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Denzel Washington‘s The Equalizer proved the actor’s continuing popularity at the North American box office, debuting to an estimated $35 million from 3,236 theaters and marking the third-best opening of his career. It’s also the top September opening for an R-rated movie.
Overseas, the $55 million action thriller was far more muted, earning $17.8 million from 62 markets. Generally speaking, Washington’s movies do the majority of their business in the U.S. Instead, 20th Century Fox’s holdover The Maze Runner won the international race, taking in another $27.5 million from 62 territories for an early worldwide total of $149 million.
Equalizer, reuniting Washington with Training Day director Antoine Fuqua, is based on the 1980s TV series created by Michael Sloan and Richard Lindheim and skewed older in North America, with 65 percent of ticket buyers over the age of 30. Audiences gave the film an A- CinemaScore, in line with strong reviews. It played more evenly than expected gender-wise, with males making up 52 percent of the audience, and females, 48 percent.
“He’s one of the few actors on the planet that really appeals to everyone. And he and Antoine just bring out the best in each other,” Sony distribution chief Rory Bruer said.
Heading into the weekend, Sony was conservative in its projections, suggesting a launch in the $25 million to $30 million range. It’s no surprise, considering how volatile the domestic box office has been in recent months. Still, the studio was so keen on Equalizer‘s prospects following its premiere at the 2014 Toronto Film Festival that it was already developing a sequel. It made Equalizer with Village Roadshow Pictures and LStar Capital.
Washington’s top opening of all time is American Gangster ($43.6 million) in 2007, followed by Safe House ($40.2 million) in 2012. Rival studios have Equalizer slightly lower than $35 million, but as long as it comes in north of $32 million when final numbers are released Monday, it will remain Washington’s third-best domestic launch. And Equalizer marks a career best for Fuqua (Training Day debuted to $22.6 million in 2001).
The Equalizer benefited from playing in Imax theaters and large-format screens, the preferred venue for males. It also features Eminem‘s new single, “Guts Over Fear,” featuring Sia.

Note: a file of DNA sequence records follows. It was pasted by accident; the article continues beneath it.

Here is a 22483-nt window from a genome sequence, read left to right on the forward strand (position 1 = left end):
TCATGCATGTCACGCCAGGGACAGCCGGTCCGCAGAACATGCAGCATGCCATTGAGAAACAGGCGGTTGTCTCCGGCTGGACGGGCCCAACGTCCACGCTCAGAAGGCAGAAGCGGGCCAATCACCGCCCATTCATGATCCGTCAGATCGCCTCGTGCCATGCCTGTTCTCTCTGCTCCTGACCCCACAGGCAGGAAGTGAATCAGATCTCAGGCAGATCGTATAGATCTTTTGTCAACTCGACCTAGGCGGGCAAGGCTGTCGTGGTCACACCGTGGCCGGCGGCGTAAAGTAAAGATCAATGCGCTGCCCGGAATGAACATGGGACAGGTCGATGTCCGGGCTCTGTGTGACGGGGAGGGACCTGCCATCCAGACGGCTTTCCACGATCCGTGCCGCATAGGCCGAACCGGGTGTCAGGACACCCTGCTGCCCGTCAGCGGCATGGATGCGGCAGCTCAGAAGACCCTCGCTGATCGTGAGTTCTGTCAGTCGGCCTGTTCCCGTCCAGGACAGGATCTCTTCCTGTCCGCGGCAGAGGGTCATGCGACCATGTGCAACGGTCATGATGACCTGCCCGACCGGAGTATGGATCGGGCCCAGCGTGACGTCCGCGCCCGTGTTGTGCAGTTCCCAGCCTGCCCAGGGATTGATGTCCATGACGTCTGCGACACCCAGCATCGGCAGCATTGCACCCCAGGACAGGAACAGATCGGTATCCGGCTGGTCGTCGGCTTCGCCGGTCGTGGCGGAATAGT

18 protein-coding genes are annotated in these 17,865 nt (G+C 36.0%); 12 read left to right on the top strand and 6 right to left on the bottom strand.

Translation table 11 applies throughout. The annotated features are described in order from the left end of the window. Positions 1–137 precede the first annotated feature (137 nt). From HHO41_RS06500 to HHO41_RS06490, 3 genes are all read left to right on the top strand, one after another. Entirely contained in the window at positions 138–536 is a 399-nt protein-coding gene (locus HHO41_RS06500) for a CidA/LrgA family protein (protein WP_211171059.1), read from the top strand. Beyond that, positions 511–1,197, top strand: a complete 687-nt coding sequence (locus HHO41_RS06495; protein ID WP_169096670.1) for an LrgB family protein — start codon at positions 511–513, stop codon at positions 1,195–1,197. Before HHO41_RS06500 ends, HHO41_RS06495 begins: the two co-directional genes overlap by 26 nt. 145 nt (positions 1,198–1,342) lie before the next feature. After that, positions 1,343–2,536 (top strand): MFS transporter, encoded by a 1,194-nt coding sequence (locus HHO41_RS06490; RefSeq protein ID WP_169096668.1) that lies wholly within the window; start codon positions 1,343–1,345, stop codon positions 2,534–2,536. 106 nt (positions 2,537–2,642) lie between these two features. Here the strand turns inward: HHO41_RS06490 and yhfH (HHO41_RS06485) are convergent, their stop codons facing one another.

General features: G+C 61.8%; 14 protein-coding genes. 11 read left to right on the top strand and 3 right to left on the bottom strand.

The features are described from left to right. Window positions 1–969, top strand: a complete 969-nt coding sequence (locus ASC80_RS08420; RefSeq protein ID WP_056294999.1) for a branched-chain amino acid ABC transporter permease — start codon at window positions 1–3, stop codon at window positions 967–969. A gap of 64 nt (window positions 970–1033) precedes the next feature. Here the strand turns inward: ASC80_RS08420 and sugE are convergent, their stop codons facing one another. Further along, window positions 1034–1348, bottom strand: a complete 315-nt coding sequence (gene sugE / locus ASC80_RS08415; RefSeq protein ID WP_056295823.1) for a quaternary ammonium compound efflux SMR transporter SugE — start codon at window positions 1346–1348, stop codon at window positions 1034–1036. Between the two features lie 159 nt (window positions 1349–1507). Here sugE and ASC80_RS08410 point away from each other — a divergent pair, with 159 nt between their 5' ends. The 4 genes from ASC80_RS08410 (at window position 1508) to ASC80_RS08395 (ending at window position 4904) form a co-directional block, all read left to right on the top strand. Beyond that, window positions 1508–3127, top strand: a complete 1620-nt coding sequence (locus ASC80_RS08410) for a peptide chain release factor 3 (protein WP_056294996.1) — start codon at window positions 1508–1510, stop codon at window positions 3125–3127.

The R-rated film stars Washington as McCall, a former member of the special forces who is now leading a quiet life. But when he meets a young girl (Chloe Grace Moretz) under the control of ultraviolent Russian gangsters, he can’t stand idly by and comes out of his self-imposed retirement to do battle on the streets of Boston.
Sony’s marketing chief Dwight Caines waged an aggressive digital effort for Equalizer, as well as holding tastemaker screenings in 15 major cities with the help of sports stars such as Michael Strahan, Dwight Howard and Tiger Woods, as well as NFL teams the Chicago Bears and the San Francisco 49ers.
Equalizer took a big bite out of Liam Neeson‘s action movie A Walk Among the Tombstones, which tumbled 67 percent in its second weekend to $4.1 million for a domestic total of $20.9 million. The movie placed No. 7.
Focus Features’ 3D family offering The Boxtrolls was the weekend’s other new nationwide entry, earning a hearty $17.3 million, the best showing for Oregon-based animation house Laika, not accounting fro inflation. Its two previous releases, which also went through Focus, were Coraline ($16.8 million) and ParaNorman ($14.1 million).
Internationally, where it rolled out early in several countries, Boxtrolls earned another $5.1 million from 16 markets for a foreign total of $17.7 million and early worldwide cume of $35 million.
Boxtrolls, earning a B+ CinemaScore, narrowly lost the No. 2 spot at the North American box office to holdover The Maze Runner, which earned $17.5 million in its second weekend for a pleasing domestic total of $58 million (its foreign total is $91 million).
Directed by Anthony Stacchi and Graham Annable, Boxtrolls‘ star-studded voice cast includes Ben Kingsley, Isaac Hempstead Wright, Elle Fanning, Dee Bradley Baker, Steve Blum, Toni Collette, Jared Harris, Nick Frost, Richard Ayoade, Tracy Morgan and Simon Pegg.
Boxtrolls features a boy named Eggs, who has been raised by a community of quirky, mischievous creatures living in a cavernous home beneath the streets of Cheesebridge. When the town’s villain, Archibald Snatcher, comes up with a plot to get rid of the Boxtrolls, Eggs decides to venture aboveground to save the day.
Shawn Levy‘s adult-skewing dramedy This Is Where I Leave You came in No. 4 in its second weekend, falling 39 percent to $7 million from 2,868 theaters for a total $22.6 million. Fellow Warner Bros. release Dolphin Tale 2 took the No. 5 spot in its third weekend with an estimated $4.8 million from 3,376 locations for a total of $33.7 million.
Here are the estimated top 10 films for the weekend of Sept. 26-28 at the domestic box office:
Title, Weeks in Release/Theater Count, Studio, Weekend Total, Percentage Change, Cume
1. The Equalizer, 1/3,236, Sony/Village Roadshow, $35 million
2. The Maze Runner, 2/3,638, Fox, $17.5 million, -46%, $58 million
3. The Boxtrolls, 1/3464, Focus Features, $17.3 million
4. This Is Where I Leave You, 2/2,868, Warner Bros., $7 million, -39%, $22.6 million
5. Dolphin Tale 2, 3/3,376, Warner Bros./Alcon, $4.8 million, -45%, $33.7 million
6. No Good Deed, 3/2,130, Sony/Screem Gems, $4.6 million, -53%, $46.6 million
7. A Walk Among the Tombstones, 2/2,714, Universal/Cross Creek, $4.2 million, -67%, $20.9 million
8. Guardians of the Galaxy, 9/2,451, Disney/Marvel, $3.8 million, -28%, $319.2 million
9. Let’s Be Cops, 7/1,534, 20th Century Fox, $1.5 million, -44%, $79.6 million
10. Teenage Mutant Ninja Turtles, 7/1,585, Paramount, $1.45 million, -45%, $187.2 million
Sept. 28, 9:45 a.m. Updated with international numbers
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